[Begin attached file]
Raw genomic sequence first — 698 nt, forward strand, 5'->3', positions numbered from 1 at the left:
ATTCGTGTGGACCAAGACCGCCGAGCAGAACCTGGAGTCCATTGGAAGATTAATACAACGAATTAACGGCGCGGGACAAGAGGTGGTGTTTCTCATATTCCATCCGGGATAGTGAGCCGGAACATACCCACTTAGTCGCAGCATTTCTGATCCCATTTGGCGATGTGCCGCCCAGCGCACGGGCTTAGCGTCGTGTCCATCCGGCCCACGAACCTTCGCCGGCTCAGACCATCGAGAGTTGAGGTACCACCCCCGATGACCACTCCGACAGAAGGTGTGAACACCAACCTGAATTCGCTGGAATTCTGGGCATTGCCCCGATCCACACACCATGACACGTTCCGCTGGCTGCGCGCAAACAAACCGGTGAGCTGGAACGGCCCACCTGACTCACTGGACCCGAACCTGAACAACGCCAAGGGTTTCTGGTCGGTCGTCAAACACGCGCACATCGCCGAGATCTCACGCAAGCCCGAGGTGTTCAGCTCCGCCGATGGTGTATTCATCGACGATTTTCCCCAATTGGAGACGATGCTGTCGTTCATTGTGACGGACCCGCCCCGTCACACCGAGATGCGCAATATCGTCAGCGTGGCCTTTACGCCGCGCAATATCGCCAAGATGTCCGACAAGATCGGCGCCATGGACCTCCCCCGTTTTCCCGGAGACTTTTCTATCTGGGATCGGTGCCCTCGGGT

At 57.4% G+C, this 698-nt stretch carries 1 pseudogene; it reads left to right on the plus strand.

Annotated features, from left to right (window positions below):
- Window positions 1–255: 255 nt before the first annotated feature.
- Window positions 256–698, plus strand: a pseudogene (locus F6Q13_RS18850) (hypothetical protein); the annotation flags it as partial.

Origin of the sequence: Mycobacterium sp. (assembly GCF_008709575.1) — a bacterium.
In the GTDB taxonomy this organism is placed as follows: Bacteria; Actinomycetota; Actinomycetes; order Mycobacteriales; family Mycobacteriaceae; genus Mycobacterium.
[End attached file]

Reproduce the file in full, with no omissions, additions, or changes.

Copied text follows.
Raw genomic sequence first — 698 nt, forward strand, 5'->3', positions numbered from 1 at the left:
ATTCGTGTGGACCAAGACCGCCGAGCAGAACCTGGAGTCCATTGGAAGATTAATACAACGAATTAACGGCGCGGGACAAGAGGTGGTGTTTCTCATATTCCATCCGGGATAGTGAGCCGGAACATACCCACTTAGTCGCAGCATTTCTGATCCCATTTGGCGATGTGCCGCCCAGCGCACGGGCTTAGCGTCGTGTCCATCCGGCCCACGAACCTTCGCCGGCTCAGACCATCGAGAGTTGAGGTACCACCCCCGATGACCACTCCGACAGAAGGTGTGAACACCAACCTGAATTCGCTGGAATTCTGGGCATTGCCCCGATCCACACACCATGACACGTTCCGCTGGCTGCGCGCAAACAAACCGGTGAGCTGGAACGGCCCACCTGACTCACTGGACCCGAACCTGAACAACGCCAAGGGTTTCTGGTCGGTCGTCAAACACGCGCACATCGCCGAGATCTCACGCAAGCCCGAGGTGTTCAGCTCCGCCGATGGTGTATTCATCGACGATTTTCCCCAATTGGAGACGATGCTGTCGTTCATTGTGACGGACCCGCCCCGTCACACCGAGATGCGCAATATCGTCAGCGTGGCCTTTACGCCGCGCAATATCGCCAAGATGTCCGACAAGATCGGCGCCATGGACCTCCCCCGTTTTCCCGGAGACTTTTCTATCTGGGATCGGTGCCCTCGGGT

At 57.4% G+C, this 698-nt stretch carries 1 pseudogene; it reads left to right on the plus strand.

Annotated features, from left to right (window positions below):
- Window positions 1–255: 255 nt before the first annotated feature.
- Window positions 256–698, plus strand: a pseudogene (locus F6Q13_RS18850) (hypothetical protein); the annotation flags it as partial.

Origin of the sequence: Mycobacterium sp. (assembly GCF_008709575.1) — a bacterium.
In the GTDB taxonomy this organism is placed as follows: Bacteria; Actinomycetota; Actinomycetes; order Mycobacteriales; family Mycobacteriaceae; genus Mycobacterium.